Sabbath Day: West Africa
I spent most of this past week on the banks of the Hudson River at the beautiful Garrison Institute with my colleagues in the GreenFaith Fellows Program. We are a multi-faith group of religious leaders committed to resisting further climate change while simultaneously building communities that can live lightly, carefully and gracefully on this new eaarth. With the United Nations’ Climate Change Conference scheduled for Paris in November, there is a lot of work to do. Countries are submitting voluntary goals for emissions reductions – but it is already clear there will be a sizable gap between these voluntary limits and the necessary changes to prevent more than a 2 degree rise in global temperatures and irreversible change. With the conference scheduled to open on November 30th, we are inviting folks to WEAR GREEN ON THE 30TH DAY OF EACH MONTH from now until the conference begins as we speak and pray for a strong climate treaty.
As for my continued multinational reading, I spent this week among WEST AFRICAN authors (Benin, Cameroon, Cape Verde Islands, Cote d’Ivoire, Gambia, Ghana, Nigeria, Senegal, and Sierra Leonne). In 2011 Ellen Johnson Sirleaf and Lameh Gbowee (2011) shared the Nobel Peace Prize for their contribution to ending the war in LIBERIA. I read Gbowee’s memoir, Mighty Be Our Powers: How Sisterhood, Prayer and Sex Changed a Nation at War, back in 2012. This week I read Sirleaf’s biography, This Child Will Be Great: Memoir of a Remarkable Life. Liberian Finance Minister, member of the World Bank, investigator of the Rwandan genocide, participant in successive Liberian governments or exiled in resistance, and finally her return to become Africa’s first women president. I also read a crime thriller, Murder in the Cassava Patch by Bai T. Moore, which is still required reading for high school student in Liberia. A truly disturbing story, which gave me pause thinking about the violence of the civil war.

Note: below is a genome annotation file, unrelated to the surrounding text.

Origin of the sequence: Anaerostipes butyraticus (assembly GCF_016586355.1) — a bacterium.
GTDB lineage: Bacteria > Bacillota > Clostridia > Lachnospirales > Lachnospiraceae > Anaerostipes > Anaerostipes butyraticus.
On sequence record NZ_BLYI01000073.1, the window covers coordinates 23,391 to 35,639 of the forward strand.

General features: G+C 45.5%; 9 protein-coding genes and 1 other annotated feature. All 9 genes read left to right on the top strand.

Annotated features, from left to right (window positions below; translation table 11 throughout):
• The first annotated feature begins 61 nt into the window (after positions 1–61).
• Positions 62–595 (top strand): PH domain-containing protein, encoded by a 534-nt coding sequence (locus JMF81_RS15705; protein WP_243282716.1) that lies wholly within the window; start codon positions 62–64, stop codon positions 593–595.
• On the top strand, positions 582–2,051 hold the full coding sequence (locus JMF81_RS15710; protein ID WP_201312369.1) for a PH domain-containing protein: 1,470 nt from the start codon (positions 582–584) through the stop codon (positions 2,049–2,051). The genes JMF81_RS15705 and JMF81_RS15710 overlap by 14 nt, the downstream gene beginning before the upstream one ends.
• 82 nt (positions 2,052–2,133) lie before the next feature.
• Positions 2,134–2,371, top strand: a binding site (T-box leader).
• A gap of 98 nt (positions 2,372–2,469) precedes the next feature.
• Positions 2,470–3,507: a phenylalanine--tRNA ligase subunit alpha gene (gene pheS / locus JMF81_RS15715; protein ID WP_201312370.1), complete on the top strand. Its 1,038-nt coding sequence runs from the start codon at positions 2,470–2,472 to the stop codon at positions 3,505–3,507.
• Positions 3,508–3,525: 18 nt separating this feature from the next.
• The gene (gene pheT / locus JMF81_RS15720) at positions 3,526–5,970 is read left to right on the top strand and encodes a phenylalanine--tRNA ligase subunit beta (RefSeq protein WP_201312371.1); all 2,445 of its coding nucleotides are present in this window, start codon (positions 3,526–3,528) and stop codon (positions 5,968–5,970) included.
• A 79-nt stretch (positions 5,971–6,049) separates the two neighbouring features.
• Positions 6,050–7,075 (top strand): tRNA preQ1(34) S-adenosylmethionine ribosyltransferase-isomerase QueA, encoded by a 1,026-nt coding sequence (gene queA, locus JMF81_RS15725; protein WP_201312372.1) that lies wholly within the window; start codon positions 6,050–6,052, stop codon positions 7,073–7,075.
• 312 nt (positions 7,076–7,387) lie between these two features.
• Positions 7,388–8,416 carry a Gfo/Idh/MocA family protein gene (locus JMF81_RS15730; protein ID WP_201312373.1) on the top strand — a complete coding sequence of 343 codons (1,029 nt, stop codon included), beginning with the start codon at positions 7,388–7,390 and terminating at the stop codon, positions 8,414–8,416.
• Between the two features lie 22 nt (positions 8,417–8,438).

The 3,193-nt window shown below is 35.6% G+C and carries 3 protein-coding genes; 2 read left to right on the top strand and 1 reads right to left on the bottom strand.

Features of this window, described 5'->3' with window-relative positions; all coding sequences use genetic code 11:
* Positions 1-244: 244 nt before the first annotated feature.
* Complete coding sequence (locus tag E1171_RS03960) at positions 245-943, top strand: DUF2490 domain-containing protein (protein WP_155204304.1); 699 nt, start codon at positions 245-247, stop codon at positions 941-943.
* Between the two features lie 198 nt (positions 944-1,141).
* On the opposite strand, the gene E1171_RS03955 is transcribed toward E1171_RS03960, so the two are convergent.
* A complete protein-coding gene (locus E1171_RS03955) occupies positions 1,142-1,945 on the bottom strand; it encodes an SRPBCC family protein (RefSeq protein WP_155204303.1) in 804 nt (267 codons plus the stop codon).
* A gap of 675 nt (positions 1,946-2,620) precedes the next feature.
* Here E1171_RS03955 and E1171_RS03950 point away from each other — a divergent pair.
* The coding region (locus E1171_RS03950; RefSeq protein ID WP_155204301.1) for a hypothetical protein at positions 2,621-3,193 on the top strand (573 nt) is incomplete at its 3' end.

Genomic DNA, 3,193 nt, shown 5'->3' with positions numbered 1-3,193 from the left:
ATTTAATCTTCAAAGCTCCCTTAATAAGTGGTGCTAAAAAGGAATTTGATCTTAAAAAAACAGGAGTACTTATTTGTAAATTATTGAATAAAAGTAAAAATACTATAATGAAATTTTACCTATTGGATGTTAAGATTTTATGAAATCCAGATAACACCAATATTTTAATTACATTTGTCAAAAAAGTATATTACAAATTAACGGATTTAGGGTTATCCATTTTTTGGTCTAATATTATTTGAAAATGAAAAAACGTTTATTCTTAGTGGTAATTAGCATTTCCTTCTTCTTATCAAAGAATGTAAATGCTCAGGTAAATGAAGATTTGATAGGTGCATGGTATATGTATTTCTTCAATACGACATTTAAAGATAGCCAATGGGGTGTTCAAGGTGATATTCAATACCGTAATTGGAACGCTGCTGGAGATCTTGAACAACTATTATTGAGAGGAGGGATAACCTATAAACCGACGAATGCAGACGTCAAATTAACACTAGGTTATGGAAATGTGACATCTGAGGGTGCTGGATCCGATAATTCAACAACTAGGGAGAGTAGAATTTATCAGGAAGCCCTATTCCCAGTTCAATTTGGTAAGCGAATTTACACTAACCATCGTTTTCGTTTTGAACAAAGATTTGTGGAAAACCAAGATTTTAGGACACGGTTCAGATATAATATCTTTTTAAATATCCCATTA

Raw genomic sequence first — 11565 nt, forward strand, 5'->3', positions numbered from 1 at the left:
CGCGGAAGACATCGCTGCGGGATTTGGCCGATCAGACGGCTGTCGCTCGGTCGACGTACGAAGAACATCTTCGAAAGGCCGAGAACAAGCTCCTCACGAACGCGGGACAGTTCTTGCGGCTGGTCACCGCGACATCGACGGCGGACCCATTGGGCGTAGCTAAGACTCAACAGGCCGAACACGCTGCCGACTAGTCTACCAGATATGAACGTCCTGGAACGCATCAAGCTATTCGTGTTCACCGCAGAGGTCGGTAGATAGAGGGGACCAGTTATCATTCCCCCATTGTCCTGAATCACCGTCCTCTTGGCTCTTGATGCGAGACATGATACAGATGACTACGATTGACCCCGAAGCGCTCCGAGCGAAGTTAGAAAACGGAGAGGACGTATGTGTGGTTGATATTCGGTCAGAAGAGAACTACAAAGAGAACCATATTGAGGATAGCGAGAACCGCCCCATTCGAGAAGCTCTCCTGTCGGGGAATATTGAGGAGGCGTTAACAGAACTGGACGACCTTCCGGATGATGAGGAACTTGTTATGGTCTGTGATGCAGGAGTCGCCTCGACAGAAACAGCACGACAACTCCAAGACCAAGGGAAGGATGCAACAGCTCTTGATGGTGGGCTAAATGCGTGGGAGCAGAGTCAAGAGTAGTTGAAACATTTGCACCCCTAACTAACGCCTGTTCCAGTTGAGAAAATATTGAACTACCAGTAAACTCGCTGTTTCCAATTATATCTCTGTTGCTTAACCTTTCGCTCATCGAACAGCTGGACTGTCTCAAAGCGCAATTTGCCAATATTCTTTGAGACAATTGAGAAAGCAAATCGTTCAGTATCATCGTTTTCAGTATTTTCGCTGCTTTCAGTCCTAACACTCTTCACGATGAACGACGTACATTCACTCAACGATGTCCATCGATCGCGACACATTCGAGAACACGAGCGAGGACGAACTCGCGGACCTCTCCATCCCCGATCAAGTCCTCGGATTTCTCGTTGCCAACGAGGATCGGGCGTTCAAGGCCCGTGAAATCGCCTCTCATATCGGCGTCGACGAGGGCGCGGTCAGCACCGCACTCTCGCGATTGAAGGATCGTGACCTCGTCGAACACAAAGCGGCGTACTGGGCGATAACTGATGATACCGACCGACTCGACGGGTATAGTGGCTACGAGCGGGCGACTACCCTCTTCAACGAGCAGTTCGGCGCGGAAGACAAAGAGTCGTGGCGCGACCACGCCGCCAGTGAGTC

I also read the first part of Lamin Sanneh’s autobiography, Summoned from the Margin: Homecoming of an African. Sanneh is the D. Willis James Professor of World Christianity at Yale University. I only read this memoir through his childhood in Gambia and his conversion during adolscence from Islam to Christianity.
Finally, I toured most of the other West African countries with two anthologies in hand, Guns and Soldiers: The Penguin Anthology of Contemporary African Writing collected short stories and excerpts from new novels, while The Penguin Book of Modern African Poetry provided riches on every page. With the poetry in particular I wept, held my breath, got lost in thought, and underlined, underlined, underlined.
“The hatred one has eaten / can never be destroyed” (Joseph Miezan Bonging, Cote d’Ivoire)
“It has been a hard life since I ran out of cynicism” (Mbella Sonne Dipoko, Cameroon)
“The fire of metaphors the venom of verse” (Syl Cheney-Coker, Sierra Leonne)
“Let me breath the smell of our dead, let me contemplate and repeat their living voice, let me learn / To live before I sink, deeper than the diver, into the lofty depth of sleep” (Léopold Sédar Senghor, First President of Senegal, 1960 – pictured below)